“There’s a lot of personal-life interest that goes into this apartment,” Emily Summers says. Furnishings and decorative objects with significant meaning to the client have places of honor, including a late-19th-century desk that takes center stage in the library. “It’s unusual to have an antique desk in the middle of a contemporary apartment, but it was his father’s desk,” Summers says. In the dining room, an antique silver tea service that belonged to his late wife creates a stylistic juxtaposition beneath an Agnes Martin artwork, with its delicate pencil lines and soft bands of color. The tea service rests on a console handmade in Paris by cabinetmakers Ludwig & Dominique, who also made the dining table. Both are exquisite in their construction and materials, including marquetry made with prehistoric oak and bronze bases. “They do all the historical restoration at the Louvre,” Summers says. “I had fun visiting with them, going to Paris and picking out the veneers. We’ve worked with them on several projects.”

Such a museum-worthy art collection requires equally notable furnishings. In the entryway, a chest made by one of the world’s greatest living furniture designers, Gareth Neal, bumps elbows with eight Cy Twombly lithographs and a Mark Rothko oil on paper. Summers first discovered the London designer’s work at the Victoria & Albert Museum and tracked him down at his studio. The chest is a contemporary reinterpretation of a 1780s George III commode with unusual rectilinear cuts made with a computer-controlled routing machine and hand-carving techniques. A similar chest is in the permanent furniture collection of the V&A.

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Agnes Martin’s “Untitled #15” in the dining room. Console and table by Ludwig & Dominque, Paris. The silver tea service belonged to the homeowner’s late wife. Vintage Mattaliano chairs. Alfredo Salvatori marble light fixture. (Photo by Douglas Friedman)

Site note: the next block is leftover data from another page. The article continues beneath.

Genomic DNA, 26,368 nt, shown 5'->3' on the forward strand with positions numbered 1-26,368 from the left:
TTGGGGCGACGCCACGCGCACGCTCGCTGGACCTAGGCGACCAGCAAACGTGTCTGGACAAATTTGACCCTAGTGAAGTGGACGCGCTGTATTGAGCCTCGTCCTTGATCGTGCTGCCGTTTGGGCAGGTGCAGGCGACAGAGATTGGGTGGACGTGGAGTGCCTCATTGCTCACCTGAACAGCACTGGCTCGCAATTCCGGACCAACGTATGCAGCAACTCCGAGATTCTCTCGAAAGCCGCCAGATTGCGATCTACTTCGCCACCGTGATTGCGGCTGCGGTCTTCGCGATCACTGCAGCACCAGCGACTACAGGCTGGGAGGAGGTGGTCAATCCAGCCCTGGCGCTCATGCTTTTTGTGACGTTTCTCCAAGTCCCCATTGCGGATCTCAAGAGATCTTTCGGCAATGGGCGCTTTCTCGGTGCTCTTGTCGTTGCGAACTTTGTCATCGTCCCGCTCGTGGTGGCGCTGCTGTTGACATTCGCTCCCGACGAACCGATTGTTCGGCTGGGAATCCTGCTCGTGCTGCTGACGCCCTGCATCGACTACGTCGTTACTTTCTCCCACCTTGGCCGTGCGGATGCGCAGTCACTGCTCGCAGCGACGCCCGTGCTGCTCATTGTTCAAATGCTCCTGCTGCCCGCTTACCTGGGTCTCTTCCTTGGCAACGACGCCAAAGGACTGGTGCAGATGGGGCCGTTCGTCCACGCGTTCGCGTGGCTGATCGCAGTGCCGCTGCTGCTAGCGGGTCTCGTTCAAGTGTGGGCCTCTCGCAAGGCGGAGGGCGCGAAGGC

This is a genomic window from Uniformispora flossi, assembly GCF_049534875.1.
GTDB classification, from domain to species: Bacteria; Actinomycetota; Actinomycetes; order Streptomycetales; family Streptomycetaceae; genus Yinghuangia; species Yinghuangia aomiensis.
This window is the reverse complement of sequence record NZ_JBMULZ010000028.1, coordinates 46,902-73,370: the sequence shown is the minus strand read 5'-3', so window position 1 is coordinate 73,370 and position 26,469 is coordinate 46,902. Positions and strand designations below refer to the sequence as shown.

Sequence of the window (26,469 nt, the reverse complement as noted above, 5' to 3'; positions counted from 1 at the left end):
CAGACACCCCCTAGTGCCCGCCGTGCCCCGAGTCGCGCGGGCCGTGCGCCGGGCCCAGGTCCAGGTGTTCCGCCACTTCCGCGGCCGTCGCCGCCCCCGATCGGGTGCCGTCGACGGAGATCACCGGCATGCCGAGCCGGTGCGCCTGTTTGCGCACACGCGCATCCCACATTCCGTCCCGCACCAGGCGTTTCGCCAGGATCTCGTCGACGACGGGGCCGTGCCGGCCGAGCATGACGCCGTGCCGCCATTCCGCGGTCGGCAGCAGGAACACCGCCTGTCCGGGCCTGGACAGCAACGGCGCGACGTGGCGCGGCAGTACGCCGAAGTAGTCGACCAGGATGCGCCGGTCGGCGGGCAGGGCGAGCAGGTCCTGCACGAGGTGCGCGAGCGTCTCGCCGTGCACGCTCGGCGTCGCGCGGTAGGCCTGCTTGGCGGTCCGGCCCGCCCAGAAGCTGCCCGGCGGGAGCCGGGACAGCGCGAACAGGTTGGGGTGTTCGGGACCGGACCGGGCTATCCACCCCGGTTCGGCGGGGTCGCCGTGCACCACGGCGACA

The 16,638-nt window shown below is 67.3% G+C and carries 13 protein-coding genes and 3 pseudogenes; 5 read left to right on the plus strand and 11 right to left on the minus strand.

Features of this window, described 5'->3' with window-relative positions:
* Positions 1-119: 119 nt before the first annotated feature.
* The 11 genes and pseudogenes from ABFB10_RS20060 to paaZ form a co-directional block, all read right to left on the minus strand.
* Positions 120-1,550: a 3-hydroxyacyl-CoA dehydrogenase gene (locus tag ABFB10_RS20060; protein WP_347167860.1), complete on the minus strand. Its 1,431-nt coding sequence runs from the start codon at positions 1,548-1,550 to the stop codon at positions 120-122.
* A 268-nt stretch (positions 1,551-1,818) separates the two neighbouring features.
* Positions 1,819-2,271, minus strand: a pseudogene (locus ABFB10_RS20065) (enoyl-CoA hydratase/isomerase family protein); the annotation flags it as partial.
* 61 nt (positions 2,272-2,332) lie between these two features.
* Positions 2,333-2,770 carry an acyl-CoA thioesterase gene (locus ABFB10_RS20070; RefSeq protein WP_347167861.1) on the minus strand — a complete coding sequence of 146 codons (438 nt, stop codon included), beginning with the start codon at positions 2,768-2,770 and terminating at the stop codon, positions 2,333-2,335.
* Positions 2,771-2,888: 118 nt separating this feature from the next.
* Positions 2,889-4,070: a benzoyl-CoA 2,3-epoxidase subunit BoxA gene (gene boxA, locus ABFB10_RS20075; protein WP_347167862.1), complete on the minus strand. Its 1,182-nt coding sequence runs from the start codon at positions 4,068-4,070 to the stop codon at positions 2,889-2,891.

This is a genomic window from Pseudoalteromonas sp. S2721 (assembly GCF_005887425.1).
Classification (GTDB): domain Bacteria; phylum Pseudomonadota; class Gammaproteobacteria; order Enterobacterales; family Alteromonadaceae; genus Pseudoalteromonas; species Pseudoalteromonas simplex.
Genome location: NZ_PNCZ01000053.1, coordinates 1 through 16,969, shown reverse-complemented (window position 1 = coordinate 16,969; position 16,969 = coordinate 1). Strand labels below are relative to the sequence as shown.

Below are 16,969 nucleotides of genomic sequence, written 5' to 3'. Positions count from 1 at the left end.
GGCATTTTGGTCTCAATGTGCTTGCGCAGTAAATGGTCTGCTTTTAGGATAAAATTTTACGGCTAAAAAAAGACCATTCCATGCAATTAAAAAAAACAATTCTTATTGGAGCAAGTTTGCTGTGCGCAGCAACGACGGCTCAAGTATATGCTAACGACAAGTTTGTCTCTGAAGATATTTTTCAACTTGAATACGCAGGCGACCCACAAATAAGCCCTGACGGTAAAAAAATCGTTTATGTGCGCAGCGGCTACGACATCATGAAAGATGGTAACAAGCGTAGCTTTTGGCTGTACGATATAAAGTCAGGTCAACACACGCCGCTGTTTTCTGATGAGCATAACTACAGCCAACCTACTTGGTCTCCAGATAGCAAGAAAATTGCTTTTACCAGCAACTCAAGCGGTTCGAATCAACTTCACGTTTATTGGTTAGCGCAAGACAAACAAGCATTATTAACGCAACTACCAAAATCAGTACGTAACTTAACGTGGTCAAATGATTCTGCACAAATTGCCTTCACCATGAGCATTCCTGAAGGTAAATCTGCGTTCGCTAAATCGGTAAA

Among Emily Summers’ favorite furnishings is a pair of limited- edition marble consoles by French designer Hervé Langlais, which. she found at Galerie Negropontes in Paris. Colorful sculptures by Dan Flavin, John Chamberlain, and Alexander Calder are hung in acrylic boxes above the consoles, creating a push-pull of angles and textures that she loves. Other furniture includes vintage and new pieces by Ward Bennett, Christian Liaigre, LaVerne, Josef Frank, KGBL, and Pinto Paris. “The client was instrumental in choosing and spritzer is his favorite cocktail, and he wanted to show us the color he wanted us to use,” Summers recalls. After watering it down a bit — and avoiding any reference to Texas Longhorn orange — they hit on just the right intensity. She used the spirited color in the living room’s accessories and a Tai Ping rug of her design, inspired by a vintage pattern from a book on Modernism.

Summers has since developed an affection for the color she once rarely used. Aperol spritzers were served in the lobby to toast the opening of Hall Arts Residences last year, and she just completed an apartment for other clients done entirely in red. When designing the interiors for the Italian-American restaurant Fachini in Highland Park Village, she specified a bright red carpet for the stairs. “I’m in love with red now,” Summers says.